Member Crawford concurred with four out of five of the comments made by Mr. Helwig, Mayor Clark, Members Csordas, Lorenzo and Kramer. He felt there was mistrust built into this sentence. The Mayor’s comments should be taken very seriously that this Council would commit to whatever they could do to pave the unpaved streets in this City. However, to have that language in the road bond fostered a lot of divisiveness. He felt the proper wording was similar to what they had before and take out the ambiguity and potential for the divisiveness. Mayor Pro Tem Lorenzo was correct that there would be residents for and against the road bond no matter what was done. He felt the Mayor’s strong statement and Council’s commitment to back that statement at future planning sessions that Council would do whatever was necessary to pave unpaved streets. He said removing the word "and" was what his intent would be.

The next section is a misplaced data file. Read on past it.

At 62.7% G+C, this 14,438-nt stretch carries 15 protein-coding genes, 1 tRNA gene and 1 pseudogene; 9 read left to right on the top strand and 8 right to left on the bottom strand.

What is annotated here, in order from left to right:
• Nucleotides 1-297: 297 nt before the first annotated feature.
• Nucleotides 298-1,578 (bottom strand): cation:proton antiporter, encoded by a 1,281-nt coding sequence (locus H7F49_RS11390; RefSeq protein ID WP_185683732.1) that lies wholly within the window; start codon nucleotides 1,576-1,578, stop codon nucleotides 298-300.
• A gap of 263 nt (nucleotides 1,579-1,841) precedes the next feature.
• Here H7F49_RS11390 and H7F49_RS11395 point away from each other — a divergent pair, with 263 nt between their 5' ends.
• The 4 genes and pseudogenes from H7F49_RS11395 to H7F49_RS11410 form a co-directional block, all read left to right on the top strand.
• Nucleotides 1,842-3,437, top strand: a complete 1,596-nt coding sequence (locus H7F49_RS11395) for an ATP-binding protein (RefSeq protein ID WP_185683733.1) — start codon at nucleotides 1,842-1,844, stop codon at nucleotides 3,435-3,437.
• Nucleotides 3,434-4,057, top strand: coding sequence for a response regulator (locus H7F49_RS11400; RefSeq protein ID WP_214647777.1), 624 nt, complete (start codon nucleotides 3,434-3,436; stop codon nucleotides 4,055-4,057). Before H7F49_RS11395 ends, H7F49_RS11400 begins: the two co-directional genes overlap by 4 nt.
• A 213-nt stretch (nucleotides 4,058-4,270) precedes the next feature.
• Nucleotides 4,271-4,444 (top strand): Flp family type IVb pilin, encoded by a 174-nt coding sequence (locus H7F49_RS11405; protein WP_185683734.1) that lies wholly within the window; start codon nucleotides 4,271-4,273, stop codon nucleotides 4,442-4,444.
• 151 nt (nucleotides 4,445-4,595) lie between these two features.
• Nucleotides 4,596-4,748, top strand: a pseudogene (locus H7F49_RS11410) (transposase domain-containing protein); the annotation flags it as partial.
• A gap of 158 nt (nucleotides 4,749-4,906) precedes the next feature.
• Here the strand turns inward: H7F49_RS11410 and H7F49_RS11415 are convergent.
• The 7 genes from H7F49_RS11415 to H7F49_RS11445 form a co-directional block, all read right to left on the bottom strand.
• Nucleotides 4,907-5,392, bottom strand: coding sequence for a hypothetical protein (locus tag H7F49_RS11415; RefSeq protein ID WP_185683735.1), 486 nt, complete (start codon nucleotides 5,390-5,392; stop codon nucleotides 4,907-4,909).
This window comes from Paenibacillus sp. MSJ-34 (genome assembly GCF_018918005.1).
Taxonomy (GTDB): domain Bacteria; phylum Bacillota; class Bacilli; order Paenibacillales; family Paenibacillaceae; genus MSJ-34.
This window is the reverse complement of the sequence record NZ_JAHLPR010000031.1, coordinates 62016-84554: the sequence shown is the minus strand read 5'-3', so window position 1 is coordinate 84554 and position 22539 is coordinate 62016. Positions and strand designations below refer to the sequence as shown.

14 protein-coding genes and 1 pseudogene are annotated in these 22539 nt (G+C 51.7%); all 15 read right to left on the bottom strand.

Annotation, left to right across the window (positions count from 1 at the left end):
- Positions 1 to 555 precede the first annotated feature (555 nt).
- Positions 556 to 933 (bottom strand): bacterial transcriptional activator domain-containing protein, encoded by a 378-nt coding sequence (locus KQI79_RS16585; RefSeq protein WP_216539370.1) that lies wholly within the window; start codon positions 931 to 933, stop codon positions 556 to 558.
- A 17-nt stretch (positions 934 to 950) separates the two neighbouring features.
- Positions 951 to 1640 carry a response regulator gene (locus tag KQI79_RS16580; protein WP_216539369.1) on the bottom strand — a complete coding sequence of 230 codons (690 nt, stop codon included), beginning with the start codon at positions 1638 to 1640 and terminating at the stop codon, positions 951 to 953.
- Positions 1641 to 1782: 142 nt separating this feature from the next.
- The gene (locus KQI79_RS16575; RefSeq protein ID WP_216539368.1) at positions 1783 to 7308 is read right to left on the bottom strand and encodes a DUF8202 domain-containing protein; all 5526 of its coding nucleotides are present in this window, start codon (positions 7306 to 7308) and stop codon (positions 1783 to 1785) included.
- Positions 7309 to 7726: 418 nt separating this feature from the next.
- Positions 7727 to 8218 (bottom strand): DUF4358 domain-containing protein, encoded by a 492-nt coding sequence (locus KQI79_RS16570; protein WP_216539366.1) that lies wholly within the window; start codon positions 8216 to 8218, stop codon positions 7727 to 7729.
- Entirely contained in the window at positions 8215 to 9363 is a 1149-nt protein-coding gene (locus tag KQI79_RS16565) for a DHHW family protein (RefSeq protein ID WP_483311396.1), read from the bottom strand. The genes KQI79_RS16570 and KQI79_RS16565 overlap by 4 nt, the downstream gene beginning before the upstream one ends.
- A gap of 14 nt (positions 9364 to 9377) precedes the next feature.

CM-00-08-278 Moved by Crawford, seconded by Csordas; MOTION FAILED:
That Exhibit B of the Policy Resolution be amended to read $1,080,000 per year for five years of expanded neighborhood pavement resurfacing.
Mr. Klaver noted this dealt with the policy resolution and Council would need to amend the ballot language as well. Mr. Neiman said in anticipation of this possibility for Council’s consideration he had prepared revised language which withdrew two words in Subsection A, which were " and pavement". The old ballot language said under A "expanded program of neighborhood resurfacing and pavement street improvements." It would withdraw the words "and pavement". Therefore, it would read "an expanded program of neighborhood resurfacing street improvements". This would be responsive to Member Crawford’s motion.